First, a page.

Red Sox Acquire Aviles From Royals

With the flurry of rumors around the trade deadline, it can be easy for a move to sneak up seemingly out of nowhere. Theo Epstein and Dayton Moore pulled the trigger on one of those deals this afternoon, with the Red Sox acquiring second baseman Mike Aviles from the Royals for minor leaguers Yamaico Navarro, a 23-year-old versatile infielder, and Kendal Volz, a 23-year-old righty reliever.

Aviles broke into the major leagues with the Royals in 2008 and immediately put up a star-level season, recording a .325/.354/.480 triple-slash and posting 4.4 Wins Above Replacement. Unfortunately for Aviles, life is rarely ever just puppy dogs and giggles, and 2009 brought a horrid 12 wRC+ through April and May followed by a season-ending forearm injury. The success of 2008 has never returned for Aviles, as he’s managed a .278/.312/.406 triple-slash since returning from the injury in 2010, and his defensive grades have slipped across the board as well, at every position he plays.

There’s little reason to expect a resurgence from Aviles. Despite how young his major league career is, he is already 30, and well past his defensive peak and likely on the decline at the plate too. The move from Kauffman Stadium to Fenway Park should improve his numbers, as he may bang a few doubles off the Green Monster which would’ve harmlessly fallen into fielders’ mitts in KC, but that could be said about any right-handed batter making the move. At this point, Aviles can hit lefties (111 career wRC+), but has his struggles defensively and against right-handed pitching.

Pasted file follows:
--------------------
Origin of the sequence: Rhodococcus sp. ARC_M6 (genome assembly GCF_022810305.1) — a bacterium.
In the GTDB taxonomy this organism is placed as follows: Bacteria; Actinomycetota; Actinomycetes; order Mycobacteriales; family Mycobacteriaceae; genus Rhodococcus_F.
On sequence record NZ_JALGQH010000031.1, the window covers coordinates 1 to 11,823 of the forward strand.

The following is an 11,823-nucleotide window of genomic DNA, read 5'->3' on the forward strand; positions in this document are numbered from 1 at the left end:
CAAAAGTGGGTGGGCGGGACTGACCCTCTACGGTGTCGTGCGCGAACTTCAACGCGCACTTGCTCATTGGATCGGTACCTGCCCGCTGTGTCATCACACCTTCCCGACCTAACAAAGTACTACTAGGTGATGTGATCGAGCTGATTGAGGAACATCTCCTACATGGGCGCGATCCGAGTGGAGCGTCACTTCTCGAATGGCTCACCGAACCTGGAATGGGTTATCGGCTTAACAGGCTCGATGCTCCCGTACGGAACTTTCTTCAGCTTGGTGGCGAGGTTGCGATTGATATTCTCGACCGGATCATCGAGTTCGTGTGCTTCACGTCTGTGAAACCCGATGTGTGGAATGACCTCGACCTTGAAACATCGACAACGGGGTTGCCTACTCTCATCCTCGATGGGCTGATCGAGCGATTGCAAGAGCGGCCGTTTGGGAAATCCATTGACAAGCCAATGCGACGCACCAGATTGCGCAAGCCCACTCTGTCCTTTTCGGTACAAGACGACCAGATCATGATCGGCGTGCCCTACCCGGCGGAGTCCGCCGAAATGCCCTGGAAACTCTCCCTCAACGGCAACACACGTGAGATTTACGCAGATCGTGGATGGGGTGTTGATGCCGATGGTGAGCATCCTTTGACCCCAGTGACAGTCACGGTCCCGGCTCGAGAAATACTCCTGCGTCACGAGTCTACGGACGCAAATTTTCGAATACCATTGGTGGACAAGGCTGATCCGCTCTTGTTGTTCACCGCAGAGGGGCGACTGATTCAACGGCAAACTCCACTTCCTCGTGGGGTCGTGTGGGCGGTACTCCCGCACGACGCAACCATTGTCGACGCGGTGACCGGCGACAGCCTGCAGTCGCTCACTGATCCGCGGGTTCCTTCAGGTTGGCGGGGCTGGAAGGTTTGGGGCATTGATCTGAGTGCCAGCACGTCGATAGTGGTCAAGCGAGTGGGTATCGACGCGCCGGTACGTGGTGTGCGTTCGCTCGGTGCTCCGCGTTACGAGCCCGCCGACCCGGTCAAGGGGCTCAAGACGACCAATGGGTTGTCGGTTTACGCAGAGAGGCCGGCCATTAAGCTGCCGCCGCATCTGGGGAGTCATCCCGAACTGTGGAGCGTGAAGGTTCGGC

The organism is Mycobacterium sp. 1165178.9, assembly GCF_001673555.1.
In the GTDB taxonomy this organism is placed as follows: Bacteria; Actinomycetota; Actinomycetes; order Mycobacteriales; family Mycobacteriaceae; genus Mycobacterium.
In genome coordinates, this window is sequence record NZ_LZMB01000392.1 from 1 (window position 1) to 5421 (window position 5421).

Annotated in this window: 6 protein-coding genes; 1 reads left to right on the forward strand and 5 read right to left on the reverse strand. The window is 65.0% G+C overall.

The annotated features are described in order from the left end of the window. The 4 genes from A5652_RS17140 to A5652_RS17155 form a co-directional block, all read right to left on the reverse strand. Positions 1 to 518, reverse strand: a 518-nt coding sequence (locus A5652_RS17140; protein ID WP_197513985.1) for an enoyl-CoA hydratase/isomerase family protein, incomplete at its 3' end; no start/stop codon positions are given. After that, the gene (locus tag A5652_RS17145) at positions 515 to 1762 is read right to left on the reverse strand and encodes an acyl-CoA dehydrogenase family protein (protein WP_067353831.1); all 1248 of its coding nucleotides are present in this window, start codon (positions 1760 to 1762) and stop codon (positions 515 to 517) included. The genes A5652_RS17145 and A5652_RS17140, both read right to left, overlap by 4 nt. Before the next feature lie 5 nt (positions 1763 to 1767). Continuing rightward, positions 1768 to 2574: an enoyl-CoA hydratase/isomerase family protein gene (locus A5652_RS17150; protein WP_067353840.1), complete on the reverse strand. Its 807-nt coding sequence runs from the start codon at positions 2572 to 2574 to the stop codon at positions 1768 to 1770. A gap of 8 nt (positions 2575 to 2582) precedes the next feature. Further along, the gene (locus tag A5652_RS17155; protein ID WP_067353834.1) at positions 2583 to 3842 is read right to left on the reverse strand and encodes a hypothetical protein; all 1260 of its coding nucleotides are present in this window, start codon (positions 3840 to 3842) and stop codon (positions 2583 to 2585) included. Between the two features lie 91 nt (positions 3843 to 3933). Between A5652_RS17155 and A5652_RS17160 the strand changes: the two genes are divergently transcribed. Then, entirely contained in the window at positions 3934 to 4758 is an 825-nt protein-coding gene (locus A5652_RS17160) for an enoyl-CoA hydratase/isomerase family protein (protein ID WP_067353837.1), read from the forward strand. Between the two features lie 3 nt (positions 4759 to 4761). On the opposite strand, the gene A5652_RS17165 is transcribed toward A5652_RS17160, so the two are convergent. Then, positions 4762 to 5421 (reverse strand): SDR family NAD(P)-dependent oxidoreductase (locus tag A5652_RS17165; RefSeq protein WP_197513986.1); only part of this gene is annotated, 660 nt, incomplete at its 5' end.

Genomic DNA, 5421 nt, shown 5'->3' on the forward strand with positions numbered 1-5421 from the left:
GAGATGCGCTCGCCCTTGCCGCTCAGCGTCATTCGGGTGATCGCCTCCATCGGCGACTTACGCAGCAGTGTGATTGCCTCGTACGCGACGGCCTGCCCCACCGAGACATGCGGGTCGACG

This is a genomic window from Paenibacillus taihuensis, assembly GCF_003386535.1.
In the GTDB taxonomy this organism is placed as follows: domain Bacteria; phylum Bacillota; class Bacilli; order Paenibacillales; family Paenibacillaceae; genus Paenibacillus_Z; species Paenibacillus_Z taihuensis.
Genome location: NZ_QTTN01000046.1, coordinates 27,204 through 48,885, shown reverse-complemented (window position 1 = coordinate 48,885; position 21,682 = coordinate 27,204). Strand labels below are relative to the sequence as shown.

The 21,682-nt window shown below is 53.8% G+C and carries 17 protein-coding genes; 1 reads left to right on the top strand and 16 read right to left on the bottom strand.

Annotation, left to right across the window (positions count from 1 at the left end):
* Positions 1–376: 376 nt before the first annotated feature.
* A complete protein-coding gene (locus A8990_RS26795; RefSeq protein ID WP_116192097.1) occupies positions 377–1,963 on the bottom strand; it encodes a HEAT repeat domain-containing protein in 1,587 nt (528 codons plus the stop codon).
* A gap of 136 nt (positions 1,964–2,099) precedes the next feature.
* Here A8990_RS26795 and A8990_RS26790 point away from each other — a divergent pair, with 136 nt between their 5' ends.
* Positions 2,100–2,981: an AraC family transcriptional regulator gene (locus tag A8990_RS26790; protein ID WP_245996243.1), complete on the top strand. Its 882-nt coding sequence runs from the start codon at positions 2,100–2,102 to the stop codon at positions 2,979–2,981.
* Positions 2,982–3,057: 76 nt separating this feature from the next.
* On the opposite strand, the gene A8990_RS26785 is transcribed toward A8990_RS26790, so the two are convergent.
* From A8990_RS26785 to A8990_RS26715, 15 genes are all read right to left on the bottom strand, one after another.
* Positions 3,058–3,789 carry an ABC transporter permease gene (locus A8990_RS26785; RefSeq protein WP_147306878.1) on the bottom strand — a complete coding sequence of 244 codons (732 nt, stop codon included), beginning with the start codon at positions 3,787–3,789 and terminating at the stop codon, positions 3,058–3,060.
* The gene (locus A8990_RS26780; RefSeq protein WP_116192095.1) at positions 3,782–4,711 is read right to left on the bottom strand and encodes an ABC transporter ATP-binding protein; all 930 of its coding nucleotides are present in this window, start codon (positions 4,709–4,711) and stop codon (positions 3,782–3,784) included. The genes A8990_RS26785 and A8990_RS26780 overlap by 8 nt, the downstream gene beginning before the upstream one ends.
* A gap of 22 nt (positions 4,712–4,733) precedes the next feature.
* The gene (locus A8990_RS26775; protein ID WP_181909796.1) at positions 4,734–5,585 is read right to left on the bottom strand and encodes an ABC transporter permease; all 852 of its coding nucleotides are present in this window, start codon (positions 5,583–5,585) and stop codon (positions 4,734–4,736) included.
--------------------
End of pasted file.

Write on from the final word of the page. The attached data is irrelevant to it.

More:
The real purpose behind the acquisition of Aviles appears to be Marco Scutaro insurance. Should Scutaro fall to injury, the Sox would be left with Drew Sutton, a fine utility man but a bit stretched at shortstop. This trade suggests the Red Sox don’t have a ton of confidence in the health of either Scutaro or Jed Lowrie, who will begin a rehab assignment this Monday to stay healthy. Neither does it suggest confidence in the ability of Sutton or the traded Navarro, the next two shortstops on the Red Sox depth chart.

The reports on Navarro are uncannily similar to the profile of Aviles. According to Baseball Prospectus’s Kevin Goldstein, Navarro hits for some power and plays every position in the infield, but not terribly well. He holds a .258/.362/.469 line in Triple-A, showing good plate discipline (11.4% walk rate) and power (.211 ISO). He’ll have to continue to do so in the majors to maintain a respectable OBP, as his history of poor BABIPs in the minor leagues (under .300 in over 700 PAs) suggests he’ll struggle to post good batting averages in the show. This concern is echoed by Goldstein, who says he has “a looping swing that often generates poor contact.”

Volz appears to be the typical “live arm” prospect included in these types of trades. With the prototypical pitcher’s frame of 6-foot-5, 225 pounds and a 5.8 strikeout-to-walk ratio in 167 professional innings, Volz has some things going for him. However, at age 23 and still in High-A, he will have to prove he can hack it in the higher minors before he gains much of a standing as a prospect.

This trade appears to make sense for both teams. The Red Sox were ready to give up on Navarro (and they’re not the only ones down on him) and they shored up their current situation in the middle infield with a useful backup type in Aviles. Ideally, the Red Sox hardly need to use him, but with a moderate amount of uncertainty in their middle infield, it won’t hurt, and his arbitration rewards will hardly cut into their budget should they decide to keep him around beyond 2011.

With Aviles already at 30 years old and about to hit arbitration, the non-contending Royals had little use left for him. It’s a low price to take a chance on a guy like Navarro who has a decent minor league history and could turn out to be a starter at second or third base in a perfect world. If it doesn’t work out, no harm no foul. With the wave of prospects waiting in the Kansas City system, this is the exact kind of move Dayton Moore needs to make to give his prospects the support they’ll need to consistently contend in the AL Central.



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